On Saturday, some unique visitors will be roaring under Lodi’s Arch.

Locked’n Lodi, presented by TRIco, DicE Magazine and V-Twin Visionary, will be bringing a collection of about 70 custom motorcycles and vans to Downtown Lodi, along with vendors and a beer garden.

“Doing a show has been something on my mind for two to three years now,” organizer Jimmy Dean Horn said.

Horn, who works for DicE Magazine, moved to Los Angeles a few years ago from Brooklyn, New York. Before he moved, whenever he’d visit Los Angeles for work, friends would point him toward some of Southern California’s best motorcycle shows.

“I had this image in my mind of what all of these shows were when I was in Brooklyn,” he said.

When he finally got to go, he said, the shows were amazing — but not at all what he’d imagined.

With his connections in the motorcycle community, he decided to try and put together his own show, and Locked’n Lodi was born.

Part of Horn’s reasoning for choosing Lodi was the location. Southern California has a lot of motorcycle shows, but there aren’t a lot of them in the central part of the state, he said.

But Horn’s father also lives here in Lodi, and Horn has been visiting him for a week here, a weekend there for 20 years now.

“I have a good time every time I’m here,” he said. “It’s kind of a picturesque town.”

And, with its Downtown business district, just the kind of venue he’d pictured for his own motorcycle show.

A lot of shows aren’t truly part of their community, Horn said. One show in Orange County is off on the edge of town, where few will stumble across it unless they know it’s there. Others are indoors, in warehouses.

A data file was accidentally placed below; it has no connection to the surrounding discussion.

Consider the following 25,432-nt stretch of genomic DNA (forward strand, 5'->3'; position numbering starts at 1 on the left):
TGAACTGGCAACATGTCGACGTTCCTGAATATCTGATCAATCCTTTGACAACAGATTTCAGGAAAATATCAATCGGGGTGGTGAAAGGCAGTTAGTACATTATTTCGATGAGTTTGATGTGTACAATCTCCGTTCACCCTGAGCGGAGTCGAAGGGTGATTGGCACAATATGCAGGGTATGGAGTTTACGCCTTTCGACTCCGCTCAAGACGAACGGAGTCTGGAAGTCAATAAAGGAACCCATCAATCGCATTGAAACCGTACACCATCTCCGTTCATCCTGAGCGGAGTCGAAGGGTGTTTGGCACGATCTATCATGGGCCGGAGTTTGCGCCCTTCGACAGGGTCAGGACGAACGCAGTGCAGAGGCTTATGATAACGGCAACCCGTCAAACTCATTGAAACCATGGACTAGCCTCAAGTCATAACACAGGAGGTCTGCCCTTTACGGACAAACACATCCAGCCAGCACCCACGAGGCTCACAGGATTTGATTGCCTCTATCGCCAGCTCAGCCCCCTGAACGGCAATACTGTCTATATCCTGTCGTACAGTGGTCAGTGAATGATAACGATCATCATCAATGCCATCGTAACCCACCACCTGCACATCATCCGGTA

“You’re not going to have any locals coming around the corner and being surprised by a motorcycle show,” he said.

Downtown Lodi, on the other hand, is welcoming Horn’s show right in the center of town — with a few caveats, such as that bikers are not permitted to wear their club colors.

While the show will have a beer garden serving up 805 Beer and drinks made with Sailor Jerry Spiced Rum, there won’t be any food vendors. Horn hopes that attendees — whether gearheads or admirers — will patronize the restaurants in Downtown instead.

Along with the dozens of custom bikes and vans will be 25 vendors selling everything from motorcycle accessories and magazines to stained glass, turquoise jewelry and carefully curated vintage clothing.

And the Lodi Community Art Center at 110 W. Pine St. is featuring some motorcycle-themed artwork in the gallery this weekend.

“Hopefully what all this does is kind of sheds light on who we are as people. Bikers are people, too,” Horn said.

The after party is also designed to give back to Lodi. Horn is inviting bikers and others to Know Place, a Victor bar.

“I love that bar,” he said, citing the atmosphere, pool tables and impressive liquor inventory.

With the after party going late into the night, he hopes visitors will stay the night, then return to Downtown to go shopping, go winetasting, or visit some of Lodi’s other venues the next day.

“I kind of want people to stay the weekend,” he said.

Horn, a motorcycle collector himself — “Hoarder, maybe,” in his words — will be bringing his 1976 Shovelhead to the show.

“It’s had some cosmetic changes, but it’s relatively stock,” he said.

He’d hoped to bring a 1947 Knucklehead to the show, but all the bikes must be in running condition and his transmission died just days ago. Along with the two vintage choppers, he has a Honda project bike and a couple of dirt bikes.

He and his fiancee also traveled across the country in their van, with their two dogs in tow.

“Motorcycles have changed my life for the better,” Horn said.

It goes beyond work and a hobby, he added — his bikes have helped get him through rough times and make the good times better.

He hopes the community will turn out to check out Locked’n Lodi so he can share that passion.

Organizers are hoping for a clear day on Saturday, though the forecast recently flipped from sun to showers.

“It’s gonna happen rain or shine,” Horn said.

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